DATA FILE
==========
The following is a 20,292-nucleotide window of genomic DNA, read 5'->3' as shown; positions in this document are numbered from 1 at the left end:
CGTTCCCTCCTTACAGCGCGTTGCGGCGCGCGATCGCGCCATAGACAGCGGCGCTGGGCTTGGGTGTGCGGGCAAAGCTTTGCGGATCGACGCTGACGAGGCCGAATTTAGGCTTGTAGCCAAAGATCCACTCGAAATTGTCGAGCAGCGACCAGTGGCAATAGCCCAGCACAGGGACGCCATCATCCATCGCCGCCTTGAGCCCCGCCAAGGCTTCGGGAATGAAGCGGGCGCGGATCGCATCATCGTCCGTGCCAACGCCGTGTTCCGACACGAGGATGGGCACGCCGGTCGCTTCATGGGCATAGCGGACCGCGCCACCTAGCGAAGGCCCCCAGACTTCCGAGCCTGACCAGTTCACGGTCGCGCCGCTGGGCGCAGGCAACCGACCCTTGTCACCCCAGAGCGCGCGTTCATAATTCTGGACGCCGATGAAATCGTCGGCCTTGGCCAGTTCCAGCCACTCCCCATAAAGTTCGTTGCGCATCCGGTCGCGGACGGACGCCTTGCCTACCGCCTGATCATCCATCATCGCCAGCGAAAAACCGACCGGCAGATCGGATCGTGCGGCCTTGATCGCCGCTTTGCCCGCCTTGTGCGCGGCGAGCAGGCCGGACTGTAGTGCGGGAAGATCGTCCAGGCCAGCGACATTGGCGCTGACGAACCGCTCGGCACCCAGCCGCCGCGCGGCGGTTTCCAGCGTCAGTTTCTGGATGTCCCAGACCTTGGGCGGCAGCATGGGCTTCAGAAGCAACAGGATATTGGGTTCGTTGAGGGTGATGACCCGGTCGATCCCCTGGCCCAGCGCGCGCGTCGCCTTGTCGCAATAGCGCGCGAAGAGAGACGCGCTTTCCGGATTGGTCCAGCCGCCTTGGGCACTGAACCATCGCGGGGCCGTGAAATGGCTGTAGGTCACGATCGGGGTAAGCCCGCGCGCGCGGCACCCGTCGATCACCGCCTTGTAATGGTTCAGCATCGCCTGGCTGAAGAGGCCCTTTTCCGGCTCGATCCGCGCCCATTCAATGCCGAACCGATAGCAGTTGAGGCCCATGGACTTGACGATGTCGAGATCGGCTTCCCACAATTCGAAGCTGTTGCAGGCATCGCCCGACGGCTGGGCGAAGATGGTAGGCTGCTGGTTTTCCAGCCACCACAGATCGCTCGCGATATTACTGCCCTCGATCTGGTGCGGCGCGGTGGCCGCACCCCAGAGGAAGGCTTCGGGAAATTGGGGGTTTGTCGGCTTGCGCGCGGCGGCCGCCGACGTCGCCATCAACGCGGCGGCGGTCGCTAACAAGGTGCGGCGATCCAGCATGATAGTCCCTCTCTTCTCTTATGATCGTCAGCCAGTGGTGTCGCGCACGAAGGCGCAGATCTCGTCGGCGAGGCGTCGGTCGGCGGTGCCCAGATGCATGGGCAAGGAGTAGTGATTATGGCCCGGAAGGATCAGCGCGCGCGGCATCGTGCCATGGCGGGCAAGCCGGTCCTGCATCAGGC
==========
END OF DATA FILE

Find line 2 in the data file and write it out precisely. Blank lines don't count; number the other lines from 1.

CGTTCCCTCCTTACAGCGCGTTGCGGCGCGCGATCGCGCCATAGACAGCGGCGCTGGGCTTGGGTGTGCGGGCAAAGCTTTGCGGATCGACGCTGACGAGGCCGAATTTAGGCTTGTAGCCAAAGATCCACTCGAAATTGTCGAGCAGCGACCAGTGGCAATAGCCCAGCACAGGGACGCCATCATCCATCGCCGCCTTGAGCCCCGCCAAGGCTTCGGGAATGAAGCGGGCGCGGATCGCATCATCGTCCGTGCCAACGCCGTGTTCCGACACGAGGATGGGCACGCCGGTCGCTTCATGGGCATAGCGGACCGCGCCACCTAGCGAAGGCCCCCAGACTTCCGAGCCTGACCAGTTCACGGTCGCGCCGCTGGGCGCAGGCAACCGACCCTTGTCACCCCAGAGCGCGCGTTCATAATTCTGGACGCCGATGAAATCGTCGGCCTTGGCCAGTTCCAGCCACTCCCCATAAAGTTCGTTGCGCATCCGGTCGCGGACGGACGCCTTGCCTACCGCCTGATCATCCATCATCGCCAGCGAAAAACCGACCGGCAGATCGGATCGTGCGGCCTTGATCGCCGCTTTGCCCGCCTTGTGCGCGGCGAGCAGGCCGGACTGTAGTGCGGGAAGATCGTCCAGGCCAGCGACATTGGCGCTGACGAACCGCTCGGCACCCAGCCGCCGCGCGGCGGTTTCCAGCGTCAGTTTCTGGATGTCCCAGACCTTGGGCGGCAGCATGGGCTTCAGAAGCAACAGGATATTGGGTTCGTTGAGGGTGATGACCCGGTCGATCCCCTGGCCCAGCGCGCGCGTCGCCTTGTCGCAATAGCGCGCGAAGAGAGACGCGCTTTCCGGATTGGTCCAGCCGCCTTGGGCACTGAACCATCGCGGGGCCGTGAAATGGCTGTAGGTCACGATCGGGGTAAGCCCGCGCGCGCGGCACCCGTCGATCACCGCCTTGTAATGGTTCAGCATCGCCTGGCTGAAGAGGCCCTTTTCCGGCTCGATCCGCGCCCATTCAATGCCGAACCGATAGCAGTTGAGGCCCATGGACTTGACGATGTCGAGATCGGCTTCCCACAATTCGAAGCTGTTGCAGGCATCGCCCGACGGCTGGGCGAAGATGGTAGGCTGCTGGTTTTCCAGCCACCACAGATCGCTCGCGATATTACTGCCCTCGATCTGGTGCGGCGCGGTGGCCGCACCCCAGAGGAAGGCTTCGGGAAATTGGGGGTTTGTCGGCTTGCGCGCGGCGGCCGCCGACGTCGCCATCAACGCGGCGGCGGTCGCTAACAAGGTGCGGCGATCCAGCATGATAGTCCCTCTCTTCTCTTATGATCGTCAGCCAGTGGTGTCGCGCACGAAGGCGCAGATCTCGTCGGCGAGGCGTCGGTCGGCGGTGCCCAGATGCATGGGCAAGGAGTAGTGATTATGGCCCGGAAGGATCAGCGCGCGCGGCATCGTGCCATGGCGGGCAAGCCGGTCCTGCATCAGGC